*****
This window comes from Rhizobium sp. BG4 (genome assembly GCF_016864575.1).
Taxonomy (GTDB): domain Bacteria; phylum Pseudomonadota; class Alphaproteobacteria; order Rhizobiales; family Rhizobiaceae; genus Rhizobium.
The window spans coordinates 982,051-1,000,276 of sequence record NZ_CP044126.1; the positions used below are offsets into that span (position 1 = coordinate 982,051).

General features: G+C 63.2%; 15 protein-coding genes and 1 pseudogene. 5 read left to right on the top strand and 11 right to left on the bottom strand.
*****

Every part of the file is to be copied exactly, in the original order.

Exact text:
This window comes from Rhizobium sp. BG4 (genome assembly GCF_016864575.1).
Taxonomy (GTDB): domain Bacteria; phylum Pseudomonadota; class Alphaproteobacteria; order Rhizobiales; family Rhizobiaceae; genus Rhizobium.
The window spans coordinates 982,051-1,000,276 of sequence record NZ_CP044126.1; the positions used below are offsets into that span (position 1 = coordinate 982,051).

General features: G+C 63.2%; 15 protein-coding genes and 1 pseudogene. 5 read left to right on the top strand and 11 right to left on the bottom strand.